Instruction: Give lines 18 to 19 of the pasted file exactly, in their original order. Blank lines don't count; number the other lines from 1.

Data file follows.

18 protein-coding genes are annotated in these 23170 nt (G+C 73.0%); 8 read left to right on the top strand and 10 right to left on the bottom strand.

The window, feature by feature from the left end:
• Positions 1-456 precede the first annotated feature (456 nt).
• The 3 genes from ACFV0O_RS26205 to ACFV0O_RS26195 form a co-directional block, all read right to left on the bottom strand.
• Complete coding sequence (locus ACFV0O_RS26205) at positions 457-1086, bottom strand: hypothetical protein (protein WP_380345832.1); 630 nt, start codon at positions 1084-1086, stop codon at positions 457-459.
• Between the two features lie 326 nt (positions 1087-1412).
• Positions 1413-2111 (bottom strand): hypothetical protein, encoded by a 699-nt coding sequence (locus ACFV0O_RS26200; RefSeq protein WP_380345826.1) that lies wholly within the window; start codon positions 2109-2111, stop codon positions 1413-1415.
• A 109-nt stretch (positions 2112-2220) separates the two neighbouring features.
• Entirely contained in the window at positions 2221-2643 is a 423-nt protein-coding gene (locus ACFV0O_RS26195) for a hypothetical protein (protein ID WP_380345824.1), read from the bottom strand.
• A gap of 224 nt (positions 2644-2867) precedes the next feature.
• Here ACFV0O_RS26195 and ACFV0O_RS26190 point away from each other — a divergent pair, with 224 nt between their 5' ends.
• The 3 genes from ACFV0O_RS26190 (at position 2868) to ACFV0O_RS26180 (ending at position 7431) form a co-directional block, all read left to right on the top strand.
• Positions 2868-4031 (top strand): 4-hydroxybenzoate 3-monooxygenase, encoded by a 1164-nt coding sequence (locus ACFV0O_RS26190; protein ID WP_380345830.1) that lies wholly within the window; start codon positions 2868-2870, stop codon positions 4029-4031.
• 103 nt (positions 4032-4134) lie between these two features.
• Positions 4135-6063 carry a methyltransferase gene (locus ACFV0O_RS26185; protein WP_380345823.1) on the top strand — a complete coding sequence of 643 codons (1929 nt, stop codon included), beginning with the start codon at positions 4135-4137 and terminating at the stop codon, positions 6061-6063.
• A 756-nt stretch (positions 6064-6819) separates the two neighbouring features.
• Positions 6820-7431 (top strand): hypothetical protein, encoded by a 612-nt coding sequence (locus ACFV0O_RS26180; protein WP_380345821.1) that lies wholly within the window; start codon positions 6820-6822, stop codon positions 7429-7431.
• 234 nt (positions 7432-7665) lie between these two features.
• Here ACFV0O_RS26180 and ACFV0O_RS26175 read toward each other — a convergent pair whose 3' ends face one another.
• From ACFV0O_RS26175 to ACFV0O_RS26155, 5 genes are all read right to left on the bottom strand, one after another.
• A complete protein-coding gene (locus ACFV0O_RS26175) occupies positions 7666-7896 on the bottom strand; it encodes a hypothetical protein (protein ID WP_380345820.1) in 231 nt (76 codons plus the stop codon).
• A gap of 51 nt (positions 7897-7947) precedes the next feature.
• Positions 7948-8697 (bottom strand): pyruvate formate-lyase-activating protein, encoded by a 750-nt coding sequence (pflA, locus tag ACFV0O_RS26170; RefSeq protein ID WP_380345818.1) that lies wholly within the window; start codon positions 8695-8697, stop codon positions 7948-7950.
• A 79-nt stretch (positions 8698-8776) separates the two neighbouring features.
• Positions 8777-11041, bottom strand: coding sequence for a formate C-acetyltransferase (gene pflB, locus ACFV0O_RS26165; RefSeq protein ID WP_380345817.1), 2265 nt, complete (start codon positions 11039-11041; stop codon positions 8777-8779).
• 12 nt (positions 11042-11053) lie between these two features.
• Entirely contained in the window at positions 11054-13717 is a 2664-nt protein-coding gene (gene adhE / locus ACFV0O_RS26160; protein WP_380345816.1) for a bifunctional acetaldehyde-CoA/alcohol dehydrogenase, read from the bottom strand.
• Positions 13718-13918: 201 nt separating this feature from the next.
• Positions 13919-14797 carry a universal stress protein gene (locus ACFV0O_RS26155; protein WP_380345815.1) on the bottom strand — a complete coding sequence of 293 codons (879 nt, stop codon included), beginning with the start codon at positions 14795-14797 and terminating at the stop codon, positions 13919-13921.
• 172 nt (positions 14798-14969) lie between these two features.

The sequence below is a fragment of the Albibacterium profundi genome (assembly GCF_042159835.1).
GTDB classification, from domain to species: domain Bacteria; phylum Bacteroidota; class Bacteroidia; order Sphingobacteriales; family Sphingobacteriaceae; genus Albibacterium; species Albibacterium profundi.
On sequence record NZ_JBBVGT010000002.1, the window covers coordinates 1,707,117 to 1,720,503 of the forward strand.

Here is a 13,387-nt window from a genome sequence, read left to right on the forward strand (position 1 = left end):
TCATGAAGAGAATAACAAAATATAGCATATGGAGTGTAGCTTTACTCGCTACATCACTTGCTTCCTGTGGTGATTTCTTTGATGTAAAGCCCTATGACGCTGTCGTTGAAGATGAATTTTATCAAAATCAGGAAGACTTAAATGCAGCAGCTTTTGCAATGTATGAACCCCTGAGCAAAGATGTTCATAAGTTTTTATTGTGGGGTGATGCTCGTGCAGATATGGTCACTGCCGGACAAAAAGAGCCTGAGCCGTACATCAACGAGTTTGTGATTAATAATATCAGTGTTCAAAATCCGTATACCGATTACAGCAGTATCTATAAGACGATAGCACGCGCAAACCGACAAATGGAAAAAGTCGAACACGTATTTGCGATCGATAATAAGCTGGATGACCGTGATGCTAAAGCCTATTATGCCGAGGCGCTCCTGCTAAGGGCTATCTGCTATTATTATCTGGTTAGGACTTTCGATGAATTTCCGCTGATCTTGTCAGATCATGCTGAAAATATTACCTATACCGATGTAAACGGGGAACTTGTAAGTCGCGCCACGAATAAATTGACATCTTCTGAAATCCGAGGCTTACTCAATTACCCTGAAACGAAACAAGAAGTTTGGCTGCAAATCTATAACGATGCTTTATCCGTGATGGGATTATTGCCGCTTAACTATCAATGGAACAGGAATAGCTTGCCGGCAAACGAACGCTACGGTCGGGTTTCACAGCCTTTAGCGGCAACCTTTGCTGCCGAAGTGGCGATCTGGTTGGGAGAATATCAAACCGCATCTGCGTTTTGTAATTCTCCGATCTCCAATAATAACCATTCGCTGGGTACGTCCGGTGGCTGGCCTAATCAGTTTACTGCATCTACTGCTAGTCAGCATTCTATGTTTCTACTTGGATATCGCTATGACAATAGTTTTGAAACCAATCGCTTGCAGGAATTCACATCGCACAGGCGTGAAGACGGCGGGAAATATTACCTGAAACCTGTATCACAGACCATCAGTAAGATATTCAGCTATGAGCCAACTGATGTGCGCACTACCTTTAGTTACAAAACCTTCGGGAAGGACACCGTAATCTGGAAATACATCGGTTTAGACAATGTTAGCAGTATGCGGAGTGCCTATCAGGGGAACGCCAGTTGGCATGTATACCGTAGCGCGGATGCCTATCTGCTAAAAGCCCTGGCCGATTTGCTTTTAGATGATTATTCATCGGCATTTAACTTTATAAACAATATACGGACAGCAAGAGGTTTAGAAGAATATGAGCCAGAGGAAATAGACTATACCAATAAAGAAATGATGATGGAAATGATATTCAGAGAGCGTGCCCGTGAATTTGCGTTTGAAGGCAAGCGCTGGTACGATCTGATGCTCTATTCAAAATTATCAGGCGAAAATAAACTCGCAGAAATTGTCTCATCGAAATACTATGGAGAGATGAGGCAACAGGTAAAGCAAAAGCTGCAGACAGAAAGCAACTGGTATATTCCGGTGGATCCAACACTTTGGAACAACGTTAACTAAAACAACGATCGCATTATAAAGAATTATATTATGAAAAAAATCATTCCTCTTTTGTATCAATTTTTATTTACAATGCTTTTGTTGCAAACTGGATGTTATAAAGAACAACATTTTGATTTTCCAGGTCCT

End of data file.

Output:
• 234 nt (positions 7432-7665) lie between these two features.
• Here ACFV0O_RS26180 and ACFV0O_RS26175 read toward each other — a convergent pair whose 3' ends face one another.